The rights of the declarant are often assigned to the owner of one or more of the most substantial components of the project, in this case the hotel owner. Just as the governance regime may impart to the hotel owner or other stakeholders’ rights of use and access to portions of the project that they do not have title to, the governance regime may allow other stakeholders within the project to use and access elements of the hotel.
Consider areas such as hotel lobbies, outdoor open space, restaurants, bars, spas and swimming pools. While this may make sense if properly structured, it would not be appropriate for other stakeholders to have access to guestroom floors and certain other elements of the hotel.
Moving beyond elements of the project that are owned by a specific party, there may be "common elements" of the project that are owned by a property owners association for the benefit of some or all of the stakeholders within the project. Here, consider open space, pedestrian access and enjoyment spaces, roads, building systems and other infrastructure.
Alternatively, title to some of what could be common elements may be vested in the declarant pursuant to the governance regime or in a primary stakeholder, for example the owner of the hotel. In these instances, those elements that would otherwise be thought of as common elements will nevertheless be subject to use and access of multiple stakeholders and the costs associated with use, access maintenance, insurance and capital replacement will be allocated among various stakeholders as provided within the governance regime. This mechanism may have the effect of enhancing the control over these shared elements of the project and, potentially, avoiding some of the restrictions imposed by legislation concerning condominiums and property owners’ associations.
These are extremely important issues in the proper diligence of a mixed-use project or a component thereof. Understanding what the documents comprising the governance regime provide for is critical, as is the analysis of the enforceability of the various elements of the governance regime, some of which may violate public policy within the applicable jurisdiction and thereby become unenforceable in part. A carefully developed governance regime may not avoid every possible conflict with public policy but should incorporate a "plan B" that achieves an acceptable outcome in the event that an element of the governance regime is invalidated or is not enforceable.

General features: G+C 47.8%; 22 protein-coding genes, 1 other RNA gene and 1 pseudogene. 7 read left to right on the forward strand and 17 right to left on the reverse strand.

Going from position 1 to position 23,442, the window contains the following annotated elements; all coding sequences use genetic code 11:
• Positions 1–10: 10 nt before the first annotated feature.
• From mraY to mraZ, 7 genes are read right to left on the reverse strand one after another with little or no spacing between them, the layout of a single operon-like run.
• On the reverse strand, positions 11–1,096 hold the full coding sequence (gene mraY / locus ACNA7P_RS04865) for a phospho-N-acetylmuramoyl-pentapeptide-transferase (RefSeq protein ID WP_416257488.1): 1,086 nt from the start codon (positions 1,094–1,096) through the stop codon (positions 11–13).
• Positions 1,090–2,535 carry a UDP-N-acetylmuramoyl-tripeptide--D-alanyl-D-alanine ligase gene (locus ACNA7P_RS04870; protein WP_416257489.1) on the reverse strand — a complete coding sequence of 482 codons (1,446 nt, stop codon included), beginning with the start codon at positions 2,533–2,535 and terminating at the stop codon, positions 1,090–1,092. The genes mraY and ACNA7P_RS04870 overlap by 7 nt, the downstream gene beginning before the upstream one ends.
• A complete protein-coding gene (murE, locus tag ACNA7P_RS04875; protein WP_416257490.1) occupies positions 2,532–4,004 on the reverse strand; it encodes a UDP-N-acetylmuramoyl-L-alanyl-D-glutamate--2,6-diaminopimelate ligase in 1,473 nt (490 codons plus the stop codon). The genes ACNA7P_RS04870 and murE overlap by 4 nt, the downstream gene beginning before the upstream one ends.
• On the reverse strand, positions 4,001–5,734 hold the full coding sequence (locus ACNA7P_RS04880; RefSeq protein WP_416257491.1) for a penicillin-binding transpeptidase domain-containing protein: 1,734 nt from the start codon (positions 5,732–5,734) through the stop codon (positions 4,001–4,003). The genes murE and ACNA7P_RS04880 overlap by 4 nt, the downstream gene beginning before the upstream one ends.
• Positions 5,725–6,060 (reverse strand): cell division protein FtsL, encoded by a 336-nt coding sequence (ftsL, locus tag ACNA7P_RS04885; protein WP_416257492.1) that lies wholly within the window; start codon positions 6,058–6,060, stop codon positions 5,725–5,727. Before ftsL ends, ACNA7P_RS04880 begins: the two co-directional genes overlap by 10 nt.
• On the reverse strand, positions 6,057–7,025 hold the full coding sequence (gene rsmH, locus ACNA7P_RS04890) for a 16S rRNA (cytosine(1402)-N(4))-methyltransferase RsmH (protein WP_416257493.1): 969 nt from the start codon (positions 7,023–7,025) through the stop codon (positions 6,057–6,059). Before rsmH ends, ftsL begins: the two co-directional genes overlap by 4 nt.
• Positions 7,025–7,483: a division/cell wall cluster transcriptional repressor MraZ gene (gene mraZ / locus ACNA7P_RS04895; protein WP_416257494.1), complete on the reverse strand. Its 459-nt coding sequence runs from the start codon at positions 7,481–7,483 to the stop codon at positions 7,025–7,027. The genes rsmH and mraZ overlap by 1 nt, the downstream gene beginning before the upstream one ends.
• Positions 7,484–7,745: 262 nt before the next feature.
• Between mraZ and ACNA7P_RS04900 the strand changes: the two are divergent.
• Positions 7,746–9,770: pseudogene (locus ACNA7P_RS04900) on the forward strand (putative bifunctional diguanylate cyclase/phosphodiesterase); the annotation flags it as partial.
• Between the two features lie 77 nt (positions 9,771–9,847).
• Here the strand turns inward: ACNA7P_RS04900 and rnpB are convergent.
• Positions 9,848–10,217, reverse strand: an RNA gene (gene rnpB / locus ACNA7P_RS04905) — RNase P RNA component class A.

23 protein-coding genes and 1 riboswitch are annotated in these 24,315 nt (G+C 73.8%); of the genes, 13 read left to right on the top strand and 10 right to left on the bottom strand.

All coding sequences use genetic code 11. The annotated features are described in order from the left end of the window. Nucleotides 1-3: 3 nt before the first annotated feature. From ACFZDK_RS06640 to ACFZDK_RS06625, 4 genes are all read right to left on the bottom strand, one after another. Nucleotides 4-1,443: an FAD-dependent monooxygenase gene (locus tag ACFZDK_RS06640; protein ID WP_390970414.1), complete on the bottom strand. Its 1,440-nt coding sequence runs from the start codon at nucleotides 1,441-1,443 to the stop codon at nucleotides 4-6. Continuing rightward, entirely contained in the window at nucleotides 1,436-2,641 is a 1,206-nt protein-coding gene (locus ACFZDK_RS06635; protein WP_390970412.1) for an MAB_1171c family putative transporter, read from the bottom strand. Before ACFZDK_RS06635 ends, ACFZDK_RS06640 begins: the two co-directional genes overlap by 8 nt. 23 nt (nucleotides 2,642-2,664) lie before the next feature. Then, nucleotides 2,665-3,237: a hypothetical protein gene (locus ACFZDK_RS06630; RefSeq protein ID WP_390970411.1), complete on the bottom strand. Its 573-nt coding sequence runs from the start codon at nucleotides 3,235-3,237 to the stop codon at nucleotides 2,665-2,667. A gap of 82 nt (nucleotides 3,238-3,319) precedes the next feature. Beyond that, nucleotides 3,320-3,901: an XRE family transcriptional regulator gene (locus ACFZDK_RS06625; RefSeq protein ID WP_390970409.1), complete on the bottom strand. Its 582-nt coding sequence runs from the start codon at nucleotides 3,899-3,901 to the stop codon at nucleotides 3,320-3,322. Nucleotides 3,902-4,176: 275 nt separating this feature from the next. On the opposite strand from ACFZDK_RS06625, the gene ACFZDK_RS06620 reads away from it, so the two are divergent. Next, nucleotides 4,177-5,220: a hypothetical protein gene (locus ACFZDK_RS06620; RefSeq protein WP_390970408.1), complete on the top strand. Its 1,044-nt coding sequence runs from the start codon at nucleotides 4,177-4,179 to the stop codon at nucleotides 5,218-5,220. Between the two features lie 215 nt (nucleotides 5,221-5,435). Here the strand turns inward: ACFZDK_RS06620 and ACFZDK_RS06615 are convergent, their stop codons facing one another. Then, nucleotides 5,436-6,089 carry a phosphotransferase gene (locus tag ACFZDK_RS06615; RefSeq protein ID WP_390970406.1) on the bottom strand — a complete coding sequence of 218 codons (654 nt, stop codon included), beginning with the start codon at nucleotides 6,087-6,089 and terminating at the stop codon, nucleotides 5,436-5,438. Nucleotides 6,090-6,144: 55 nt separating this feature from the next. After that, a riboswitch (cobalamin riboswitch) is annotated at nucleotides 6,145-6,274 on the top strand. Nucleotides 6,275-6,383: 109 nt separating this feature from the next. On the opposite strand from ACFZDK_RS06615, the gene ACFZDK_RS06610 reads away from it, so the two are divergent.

An important aspect of the governance regime may be an operating standard for some or all elements of the project. An operating standard establishes a benchmark against which the declarant may require compliance and impose charges for maintenance of the standards as well as the cost of violations of the standards. Bear in mind that the operating standard for the project will not be the same as the operating standard for the hotel but should incorporate the concept of compatibility with the hotel.
From the point of view of a hotel investor, with some exceptions, that which is not owned should be controlled. This, of course, runs into conflict with the interests of other stakeholders having an interest in the use and enjoyment of these elements of the project. However, control is a relative concept, not an absolute.
To place the control issue in context, consider the decision that it is time to upgrade carpets, flooring, wall surfaces, lighting, signage, paving, landscaping, etc. How about building systems? The last thing that an investor wants is for these decisions to be subject to the decision-making process of an association of stakeholders (condominium board or property owners association board). This is where ownership by the declarant of what would otherwise be common elements is vitally important.
If ownership of these project elements cannot be achieved, it may be possible to arrange voting rights/control of an association in such a manner as to assure control by a dominant stakeholder, typically the owner of the hotel. This issue is heavily impacted by state legislation which may limit the ability of a project sponsor to maintain the control that it desires. This question of control is one of the most important legal drivers of the investment decision.
Cost and Expense Allocations